What Happens If You Mix Oxycodone and Alcohol?
Mixing oxycodone and alcohol can have dangerous consequences, but that depends on several factors, including how much of the drug you’ve taken and how much you’ve had to drink. Almost 15% of people who died of an opioid-related cause in 2017 also consumed alcoholic beverages. In addition to heightened risk for negative behaviors leading to overdose, those who binge drink are four times as likely to abuse prescription opioids.
What Happens If I Take Painkillers with Alcohol?
The Centers for Disease Control (CDC) states that it’s simply not possible to safely consume alcohol while taking opioids. Opioids mixed with alcohol can severely depress respiratory function. Alcohol can also impact the effectiveness of Narcan, an overdose reversal drug.
A strong mix of opioids and alcohol can actually elevate the side effects from either substance. Opioid painkillers and alcohol together can dramatically increase drowsiness, which is a side effect of both drugs, according to the United Kingdom’s National Health Service (NHS).
Read more about oxycodone here.
The potential side effects of combining alcohol and opioids may include:
- Arrested breathing
- Lowered pulse and/or blood pressure
According to the University of Michigan, harm in combining multiple substances, such as alcohol and oxycodone can occur in three different ways:
- When people do not know that there are significant drug interactions and are caught by surprise when they inadvertently drink while using prescription medication
- When people knowingly combine alcohol with other drugs because they mistakenly believe it will be a “better” or “enriched” intoxication
- As a tool to facilitate a crime (sexual assault, robbery, etc.) by making a victim incapacitated
Can I Drink Wine and Take Oxycodone?
Mixing any alcohol, including wine, and opioids is not recommended, no matter how few drinks you have. If you plan on taking an opioid drug, refrain from consuming alcohol after taking the drug for 72 hours. This ensures the opioid substance is completely flushed out of the body before alcohol has a chance to interact. If you have issues with refraining from alcohol consumption for an extended period, please reach out to an addiction specialist or healthcare provider, such as Landmark Recovery.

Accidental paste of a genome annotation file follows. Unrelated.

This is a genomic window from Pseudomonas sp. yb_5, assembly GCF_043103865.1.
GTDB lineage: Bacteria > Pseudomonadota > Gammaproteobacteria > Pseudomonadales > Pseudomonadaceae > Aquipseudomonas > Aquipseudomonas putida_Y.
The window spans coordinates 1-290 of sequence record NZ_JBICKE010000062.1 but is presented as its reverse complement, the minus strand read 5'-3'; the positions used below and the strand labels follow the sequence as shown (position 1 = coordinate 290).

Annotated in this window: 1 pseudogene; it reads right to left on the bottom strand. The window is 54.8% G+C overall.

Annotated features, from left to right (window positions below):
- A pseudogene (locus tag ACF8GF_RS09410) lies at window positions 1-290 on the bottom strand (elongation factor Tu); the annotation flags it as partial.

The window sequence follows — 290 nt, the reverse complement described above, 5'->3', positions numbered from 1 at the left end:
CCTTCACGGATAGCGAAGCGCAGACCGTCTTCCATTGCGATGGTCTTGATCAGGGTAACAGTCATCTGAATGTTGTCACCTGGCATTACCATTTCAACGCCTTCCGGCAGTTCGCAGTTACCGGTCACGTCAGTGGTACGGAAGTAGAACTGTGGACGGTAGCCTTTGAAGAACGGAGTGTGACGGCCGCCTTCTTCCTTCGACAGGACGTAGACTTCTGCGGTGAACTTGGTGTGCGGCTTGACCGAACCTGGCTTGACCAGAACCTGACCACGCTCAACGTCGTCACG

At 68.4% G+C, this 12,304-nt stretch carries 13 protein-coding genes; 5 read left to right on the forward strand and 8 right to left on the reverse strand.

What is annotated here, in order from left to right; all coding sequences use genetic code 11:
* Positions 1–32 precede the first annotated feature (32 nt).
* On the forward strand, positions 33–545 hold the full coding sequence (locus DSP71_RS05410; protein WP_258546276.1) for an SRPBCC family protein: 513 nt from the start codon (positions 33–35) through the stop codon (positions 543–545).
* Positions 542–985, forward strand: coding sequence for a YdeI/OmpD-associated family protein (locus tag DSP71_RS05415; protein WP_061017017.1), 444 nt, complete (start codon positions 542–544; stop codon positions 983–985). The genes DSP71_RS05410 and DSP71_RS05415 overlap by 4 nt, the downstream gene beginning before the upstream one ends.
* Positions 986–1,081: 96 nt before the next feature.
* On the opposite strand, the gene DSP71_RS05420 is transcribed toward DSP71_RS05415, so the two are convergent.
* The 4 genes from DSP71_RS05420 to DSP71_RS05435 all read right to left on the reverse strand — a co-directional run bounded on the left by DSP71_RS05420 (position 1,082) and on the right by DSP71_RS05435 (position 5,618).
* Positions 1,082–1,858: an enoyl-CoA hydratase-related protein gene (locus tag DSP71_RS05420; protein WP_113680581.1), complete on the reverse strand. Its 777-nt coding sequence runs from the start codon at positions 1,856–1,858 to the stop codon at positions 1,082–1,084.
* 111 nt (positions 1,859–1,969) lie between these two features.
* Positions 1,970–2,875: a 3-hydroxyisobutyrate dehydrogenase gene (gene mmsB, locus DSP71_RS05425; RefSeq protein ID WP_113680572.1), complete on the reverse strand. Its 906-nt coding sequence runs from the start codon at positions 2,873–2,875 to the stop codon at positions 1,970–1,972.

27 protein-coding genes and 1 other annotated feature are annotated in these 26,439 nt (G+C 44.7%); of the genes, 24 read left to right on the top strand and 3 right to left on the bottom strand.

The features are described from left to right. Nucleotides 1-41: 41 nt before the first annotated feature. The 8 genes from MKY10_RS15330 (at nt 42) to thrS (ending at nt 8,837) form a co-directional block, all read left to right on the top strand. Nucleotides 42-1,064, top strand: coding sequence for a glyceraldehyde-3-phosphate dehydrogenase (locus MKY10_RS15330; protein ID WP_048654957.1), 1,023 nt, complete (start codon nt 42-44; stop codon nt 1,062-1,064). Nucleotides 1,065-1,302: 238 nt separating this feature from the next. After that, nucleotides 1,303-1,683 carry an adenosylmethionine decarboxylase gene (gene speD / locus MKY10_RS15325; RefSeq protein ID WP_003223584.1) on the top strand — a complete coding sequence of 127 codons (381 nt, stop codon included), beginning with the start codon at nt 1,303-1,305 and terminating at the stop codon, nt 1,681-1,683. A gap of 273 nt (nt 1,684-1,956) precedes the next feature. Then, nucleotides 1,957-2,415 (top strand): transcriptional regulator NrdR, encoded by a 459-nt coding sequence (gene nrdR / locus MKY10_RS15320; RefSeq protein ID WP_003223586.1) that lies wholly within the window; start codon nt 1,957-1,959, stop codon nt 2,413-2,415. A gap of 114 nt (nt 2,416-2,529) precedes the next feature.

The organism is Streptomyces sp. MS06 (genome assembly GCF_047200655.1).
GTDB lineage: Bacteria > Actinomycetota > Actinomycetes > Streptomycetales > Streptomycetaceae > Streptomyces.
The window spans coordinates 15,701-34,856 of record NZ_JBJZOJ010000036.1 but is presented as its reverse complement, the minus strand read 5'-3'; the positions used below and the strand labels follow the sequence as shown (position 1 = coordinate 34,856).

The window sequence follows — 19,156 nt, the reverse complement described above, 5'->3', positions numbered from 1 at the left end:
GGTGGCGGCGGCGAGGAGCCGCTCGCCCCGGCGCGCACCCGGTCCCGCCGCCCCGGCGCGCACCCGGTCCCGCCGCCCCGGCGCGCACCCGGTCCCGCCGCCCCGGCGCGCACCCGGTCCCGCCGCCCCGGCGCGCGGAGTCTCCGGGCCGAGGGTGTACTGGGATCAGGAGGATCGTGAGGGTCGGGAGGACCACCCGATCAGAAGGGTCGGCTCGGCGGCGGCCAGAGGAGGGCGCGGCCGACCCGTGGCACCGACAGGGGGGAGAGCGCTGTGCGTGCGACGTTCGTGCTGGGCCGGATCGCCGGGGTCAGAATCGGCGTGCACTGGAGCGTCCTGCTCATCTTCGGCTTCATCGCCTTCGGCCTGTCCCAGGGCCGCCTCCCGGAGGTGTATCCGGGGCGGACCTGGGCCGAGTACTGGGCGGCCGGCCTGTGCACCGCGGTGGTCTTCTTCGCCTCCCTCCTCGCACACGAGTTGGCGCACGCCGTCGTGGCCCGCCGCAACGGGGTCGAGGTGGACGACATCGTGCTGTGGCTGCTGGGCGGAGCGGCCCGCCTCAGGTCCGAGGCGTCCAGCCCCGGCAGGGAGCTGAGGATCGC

Click here to read more about alcohol.
There appears to be some correlation between opioid and alcohol use disorders. A 1987 study, published in the academic journal Advances in Alcohol & Substance Abuse, stated that “opiate addicts in general and on methadone maintenance treatment appear to have unusually high rates of recognized alcoholism.” For those who receive prescription methadone as part of some kind of opioid use disorder treatment, alcohol metabolism can be affected by methadone use. For those who use illicit methadone, there is a risk of alcohol playing a role in overdosing. According to a 1984 study, more than 50% of overdoses in which opioid drugs (such as methadone) are implicated, concomitant abuse of alcohol has played a prominent role.
To learn more about Landmark Recovery and the evidence-based addiction treatment services we provide, reach out to one of our admissions specialists at 888-448-0302 today. Our admissions specialists are happy to speak with those who need help. Don’t wait to get the treatment you need. We’re on a mission to save a million lives in the next century and we want you to be a part of it.
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